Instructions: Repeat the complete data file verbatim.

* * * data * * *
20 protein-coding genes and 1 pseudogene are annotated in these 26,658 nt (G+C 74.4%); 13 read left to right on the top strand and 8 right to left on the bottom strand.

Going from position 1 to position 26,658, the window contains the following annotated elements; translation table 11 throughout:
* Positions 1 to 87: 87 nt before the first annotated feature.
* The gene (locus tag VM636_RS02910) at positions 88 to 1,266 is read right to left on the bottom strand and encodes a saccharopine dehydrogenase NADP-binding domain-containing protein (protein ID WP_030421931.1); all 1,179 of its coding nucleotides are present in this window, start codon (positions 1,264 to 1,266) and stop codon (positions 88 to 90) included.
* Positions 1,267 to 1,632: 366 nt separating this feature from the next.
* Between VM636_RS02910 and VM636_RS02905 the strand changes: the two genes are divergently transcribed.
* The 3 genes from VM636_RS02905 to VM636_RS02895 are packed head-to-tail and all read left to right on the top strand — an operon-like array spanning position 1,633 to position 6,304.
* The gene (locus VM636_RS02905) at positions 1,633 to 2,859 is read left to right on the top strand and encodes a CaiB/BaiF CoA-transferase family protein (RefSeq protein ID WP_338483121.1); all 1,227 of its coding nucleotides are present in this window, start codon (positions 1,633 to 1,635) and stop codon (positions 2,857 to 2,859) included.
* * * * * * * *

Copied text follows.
20 protein-coding genes and 1 pseudogene are annotated in these 26,658 nt (G+C 74.4%); 13 read left to right on the top strand and 8 right to left on the bottom strand.

Going from position 1 to position 26,658, the window contains the following annotated elements; translation table 11 throughout:
* Positions 1 to 87: 87 nt before the first annotated feature.
* The gene (locus tag VM636_RS02910) at positions 88 to 1,266 is read right to left on the bottom strand and encodes a saccharopine dehydrogenase NADP-binding domain-containing protein (protein ID WP_030421931.1); all 1,179 of its coding nucleotides are present in this window, start codon (positions 1,264 to 1,266) and stop codon (positions 88 to 90) included.
* Positions 1,267 to 1,632: 366 nt separating this feature from the next.
* Between VM636_RS02910 and VM636_RS02905 the strand changes: the two genes are divergently transcribed.
* The 3 genes from VM636_RS02905 to VM636_RS02895 are packed head-to-tail and all read left to right on the top strand — an operon-like array spanning position 1,633 to position 6,304.
* The gene (locus VM636_RS02905) at positions 1,633 to 2,859 is read left to right on the top strand and encodes a CaiB/BaiF CoA-transferase family protein (RefSeq protein ID WP_338483121.1); all 1,227 of its coding nucleotides are present in this window, start codon (positions 1,633 to 1,635) and stop codon (positions 2,857 to 2,859) included.